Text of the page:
Duck Breast with Shitake Mushroom Risotto

Shitake Mushroom & Almond Risotto with Star Anise Duck Breast

Another quick post here because I’m running behind and no doubt my hordes of loyal readers are clicking refresh each morning only to form a look of disdain as the same tired rhetoric comes up.

A simple seared duck breast and shitake mushroom risotto. The duck breast was rubbed with a spice mixture that I guess might almost equate to Chinese Five Spice if you broke it down. There was Star Anise, Cinnamon, Szechuan peppercorns, and fennel seeds…so ok… four spice if you want to be picky. Dry roasted them in a pan and crushed in the mortar and pestle and then rubbed it into the duck on the skin side. Season with a little olive oil and salt (for good luck), and then place into a hot pan skin side down to sear. Once the skin is nice and crispy, flip it over and seal the bottom, before popping it into the oven to finish off.

The Shitake mushrooms I used were dried. So I soaked them in a bowl of warm water for about 15 minutes before using them. This had the added benefit of giving me some intense mushroom flavoured water to use in the stock, which was topped up with chicken stock and white wine.

The risotto is made as you would any other. Leeks, onion, garlic, sweat…add rice, coat, add stock x lots, add mushrooms and other bits towards the end, wait til its getting soft but still has a bit of bite… and you’re done.

One thing I have noticed is that if you leave it too long to serve and eat your risotto then it will continue cooking from the heat trapped in the body of rice, and pretty soon you’ll have overcooked stodgy rice puffs, rather than the creamy smooth risotto of 10 minutes beforehand.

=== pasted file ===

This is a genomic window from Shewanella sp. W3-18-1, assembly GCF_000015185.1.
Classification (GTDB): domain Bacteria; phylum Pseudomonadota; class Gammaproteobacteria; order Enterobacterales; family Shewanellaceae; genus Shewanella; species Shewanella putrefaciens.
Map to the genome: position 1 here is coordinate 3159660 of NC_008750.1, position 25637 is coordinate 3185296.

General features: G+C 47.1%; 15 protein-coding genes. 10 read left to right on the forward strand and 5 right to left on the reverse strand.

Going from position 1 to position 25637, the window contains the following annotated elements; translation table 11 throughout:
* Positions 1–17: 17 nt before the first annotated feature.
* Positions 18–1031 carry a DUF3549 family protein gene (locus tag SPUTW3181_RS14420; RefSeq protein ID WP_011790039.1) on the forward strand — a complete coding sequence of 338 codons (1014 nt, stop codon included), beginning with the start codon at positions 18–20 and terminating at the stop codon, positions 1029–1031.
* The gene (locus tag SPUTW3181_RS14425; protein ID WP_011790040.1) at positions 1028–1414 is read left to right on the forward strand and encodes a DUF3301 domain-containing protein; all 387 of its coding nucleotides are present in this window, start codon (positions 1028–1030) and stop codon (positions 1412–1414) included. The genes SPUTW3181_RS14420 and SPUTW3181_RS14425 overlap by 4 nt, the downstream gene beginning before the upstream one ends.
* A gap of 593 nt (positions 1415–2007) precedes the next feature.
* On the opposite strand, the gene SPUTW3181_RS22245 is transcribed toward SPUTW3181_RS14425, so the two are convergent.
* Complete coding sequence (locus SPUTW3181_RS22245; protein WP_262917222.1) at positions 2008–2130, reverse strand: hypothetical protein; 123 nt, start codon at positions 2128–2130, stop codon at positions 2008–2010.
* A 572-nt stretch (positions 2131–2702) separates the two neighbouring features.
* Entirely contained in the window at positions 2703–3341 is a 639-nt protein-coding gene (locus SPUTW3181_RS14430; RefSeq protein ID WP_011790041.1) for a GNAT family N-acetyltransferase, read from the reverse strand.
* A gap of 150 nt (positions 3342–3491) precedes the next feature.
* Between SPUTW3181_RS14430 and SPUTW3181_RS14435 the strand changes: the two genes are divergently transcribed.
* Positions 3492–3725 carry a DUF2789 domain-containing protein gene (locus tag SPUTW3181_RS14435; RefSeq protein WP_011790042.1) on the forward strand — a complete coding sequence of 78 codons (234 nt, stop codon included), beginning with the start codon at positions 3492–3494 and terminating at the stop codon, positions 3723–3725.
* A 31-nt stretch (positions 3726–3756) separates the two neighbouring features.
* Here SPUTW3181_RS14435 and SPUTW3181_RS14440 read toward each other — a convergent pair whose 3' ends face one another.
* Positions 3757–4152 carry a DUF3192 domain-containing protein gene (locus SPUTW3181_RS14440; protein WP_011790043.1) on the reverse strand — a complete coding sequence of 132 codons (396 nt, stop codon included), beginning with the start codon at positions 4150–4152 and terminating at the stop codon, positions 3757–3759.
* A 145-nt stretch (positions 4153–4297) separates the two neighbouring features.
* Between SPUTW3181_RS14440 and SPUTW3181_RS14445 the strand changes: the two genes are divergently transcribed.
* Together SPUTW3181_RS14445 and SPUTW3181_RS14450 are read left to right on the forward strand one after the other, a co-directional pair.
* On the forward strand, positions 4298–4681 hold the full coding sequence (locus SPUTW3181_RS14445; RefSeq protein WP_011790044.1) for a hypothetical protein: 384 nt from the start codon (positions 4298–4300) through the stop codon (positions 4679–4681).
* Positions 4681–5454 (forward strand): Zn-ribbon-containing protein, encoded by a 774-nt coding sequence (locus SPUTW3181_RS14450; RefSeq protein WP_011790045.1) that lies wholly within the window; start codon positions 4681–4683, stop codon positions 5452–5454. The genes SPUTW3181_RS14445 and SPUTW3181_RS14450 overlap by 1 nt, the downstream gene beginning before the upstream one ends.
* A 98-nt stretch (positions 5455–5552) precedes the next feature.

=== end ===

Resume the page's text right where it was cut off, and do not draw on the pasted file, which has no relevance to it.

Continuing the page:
Shitake Mushroom & Almond Risotto with Star Anise Duck Breast Star Anise Seared Duck Breast

So after the risotto is done, slice your duck breast in nice sexy little pieces, and layer lovingly on top of the plate, with a sprig or two of fresh coriander for decoration and sensory juxtaposition.

11 thoughts on “Duck Breast with Shitake Mushroom Risotto”

  1. Looks great – where did you find the duck breasts? I’ve tried a couple of butchers with no luck.

    I usually turn the risotto off when it’s still a bit underdone and leave it with the lid on. It gives me time to plate up or clean up what ever else is happening and after 5-10 minutes its perfect.

    Keep on cooking!

  2. Hi Tracey,

    As I said in a flickr comment recently…I’ve taken to having linguistic battles with my local Chinese butchers (Wing Hong on William St in Northbridge)…where they try and pretend they don’t understand me, and I try and pretend they do. We eventually work it out and I get cheap meat and duck at a fraction of the price of the english speaking equivalent.

    Definitely worth taking a look.

  3. Lovely duck. My favorite fowl, but I’ve never prepared it myself. I really like the idea of rubbing the breast with spice as opposed to the skin. I’ve done that with garlic, but never with the actual spices. I am inspired.

  4. I had this AMAZING truffle risotto with tiny shreds of a semi-dried pork sausage as my big ‘lash-out-and-spend’ dinner in Florence. I’ve been mucking around trying to work out how I can get as amazing a mushroom flavour since. Iteration #6 last weekend was garbage; used chopped mushrooms soaked in water, strained them off, then added dried mushrooms. Iteration #5, before it, was the best so far … the risotto actually tasted more intensely mushroomy than pure mushrooms! A bit unorthodox, though … basically, I took $#!tloads of swiss browns, pulled out my chinese razorblade-style cleaver and reduced them down to dust (yes, that’s a lot of chopping). Brought water to the boil, dumped all of the mushroom in, turned off the heat and let it sit for a few hours. No other ingredients. I used that as the basis for the risotto, tiny soaked mushroom bits and all. It actually turned out to be fantastic! I’d be interested to hear what you reckon …

  5. Hey Luca, sounds like you basically made a concentrated mushroom stock. In the end risotto is all about the stock… and the flavour you want to come through in the end has got to be there.